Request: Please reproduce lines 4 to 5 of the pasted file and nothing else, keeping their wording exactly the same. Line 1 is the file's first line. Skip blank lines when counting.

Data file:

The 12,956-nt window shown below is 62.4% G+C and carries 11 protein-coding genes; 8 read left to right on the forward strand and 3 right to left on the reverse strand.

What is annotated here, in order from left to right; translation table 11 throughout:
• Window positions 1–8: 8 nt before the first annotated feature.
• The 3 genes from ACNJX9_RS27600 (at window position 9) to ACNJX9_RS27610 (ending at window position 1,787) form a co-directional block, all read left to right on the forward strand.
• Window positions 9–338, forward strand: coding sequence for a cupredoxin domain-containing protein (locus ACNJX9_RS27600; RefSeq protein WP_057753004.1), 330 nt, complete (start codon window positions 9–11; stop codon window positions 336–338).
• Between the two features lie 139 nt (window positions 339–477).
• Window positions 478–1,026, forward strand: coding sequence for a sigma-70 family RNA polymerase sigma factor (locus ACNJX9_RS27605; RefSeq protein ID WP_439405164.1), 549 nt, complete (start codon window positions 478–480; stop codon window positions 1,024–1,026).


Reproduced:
• The 3 genes from ACNJX9_RS27600 (at window position 9) to ACNJX9_RS27610 (ending at window position 1,787) form a co-directional block, all read left to right on the forward strand.
• Window positions 9–338, forward strand: coding sequence for a cupredoxin domain-containing protein (locus ACNJX9_RS27600; RefSeq protein WP_057753004.1), 330 nt, complete (start codon window positions 9–11; stop codon window positions 336–338).